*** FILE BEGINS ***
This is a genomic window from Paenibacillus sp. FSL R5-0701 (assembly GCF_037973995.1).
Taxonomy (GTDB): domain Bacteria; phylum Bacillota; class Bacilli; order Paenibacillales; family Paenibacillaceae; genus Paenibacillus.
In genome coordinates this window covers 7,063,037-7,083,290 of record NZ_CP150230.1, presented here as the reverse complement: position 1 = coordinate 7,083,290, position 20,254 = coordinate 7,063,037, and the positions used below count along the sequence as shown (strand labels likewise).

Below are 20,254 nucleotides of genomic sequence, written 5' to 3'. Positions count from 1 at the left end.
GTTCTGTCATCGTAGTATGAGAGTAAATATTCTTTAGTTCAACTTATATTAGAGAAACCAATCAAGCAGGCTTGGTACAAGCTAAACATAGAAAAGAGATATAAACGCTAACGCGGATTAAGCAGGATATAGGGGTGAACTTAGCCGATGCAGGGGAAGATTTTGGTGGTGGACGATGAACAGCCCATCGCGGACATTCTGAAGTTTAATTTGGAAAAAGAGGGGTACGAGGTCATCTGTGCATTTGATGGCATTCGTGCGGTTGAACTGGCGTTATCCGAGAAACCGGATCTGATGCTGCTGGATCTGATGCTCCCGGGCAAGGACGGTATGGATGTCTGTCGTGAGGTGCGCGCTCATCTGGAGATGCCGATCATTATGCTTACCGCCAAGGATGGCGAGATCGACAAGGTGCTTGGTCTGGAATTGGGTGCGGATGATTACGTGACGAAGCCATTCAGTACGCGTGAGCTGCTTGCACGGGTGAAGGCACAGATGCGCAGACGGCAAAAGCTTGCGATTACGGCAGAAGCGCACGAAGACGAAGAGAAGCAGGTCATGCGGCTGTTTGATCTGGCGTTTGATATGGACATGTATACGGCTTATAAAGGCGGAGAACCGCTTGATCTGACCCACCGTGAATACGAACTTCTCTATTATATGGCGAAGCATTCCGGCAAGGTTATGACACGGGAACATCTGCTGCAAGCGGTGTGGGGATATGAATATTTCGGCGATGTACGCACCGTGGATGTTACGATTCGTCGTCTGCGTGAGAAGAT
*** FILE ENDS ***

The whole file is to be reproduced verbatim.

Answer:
This is a genomic window from Paenibacillus sp. FSL R5-0701 (assembly GCF_037973995.1).
Taxonomy (GTDB): domain Bacteria; phylum Bacillota; class Bacilli; order Paenibacillales; family Paenibacillaceae; genus Paenibacillus.
In genome coordinates this window covers 7,063,037-7,083,290 of record NZ_CP150230.1, presented here as the reverse complement: position 1 = coordinate 7,083,290, position 20,254 = coordinate 7,063,037, and the positions used below count along the sequence as shown (strand labels likewise).

Below are 20,254 nucleotides of genomic sequence, written 5' to 3'. Positions count from 1 at the left end.
GTTCTGTCATCGTAGTATGAGAGTAAATATTCTTTAGTTCAACTTATATTAGAGAAACCAATCAAGCAGGCTTGGTACAAGCTAAACATAGAAAAGAGATATAAACGCTAACGCGGATTAAGCAGGATATAGGGGTGAACTTAGCCGATGCAGGGGAAGATTTTGGTGGTGGACGATGAACAGCCCATCGCGGACATTCTGAAGTTTAATTTGGAAAAAGAGGGGTACGAGGTCATCTGTGCATTTGATGGCATTCGTGCGGTTGAACTGGCGTTATCCGAGAAACCGGATCTGATGCTGCTGGATCTGATGCTCCCGGGCAAGGACGGTATGGATGTCTGTCGTGAGGTGCGCGCTCATCTGGAGATGCCGATCATTATGCTTACCGCCAAGGATGGCGAGATCGACAAGGTGCTTGGTCTGGAATTGGGTGCGGATGATTACGTGACGAAGCCATTCAGTACGCGTGAGCTGCTTGCACGGGTGAAGGCACAGATGCGCAGACGGCAAAAGCTTGCGATTACGGCAGAAGCGCACGAAGACGAAGAGAAGCAGGTCATGCGGCTGTTTGATCTGGCGTTTGATATGGACATGTATACGGCTTATAAAGGCGGAGAACCGCTTGATCTGACCCACCGTGAATACGAACTTCTCTATTATATGGCGAAGCATTCCGGCAAGGTTATGACACGGGAACATCTGCTGCAAGCGGTGTGGGGATATGAATATTTCGGCGATGTACGCACCGTGGATGTTACGATTCGTCGTCTGCGTGAGAAGAT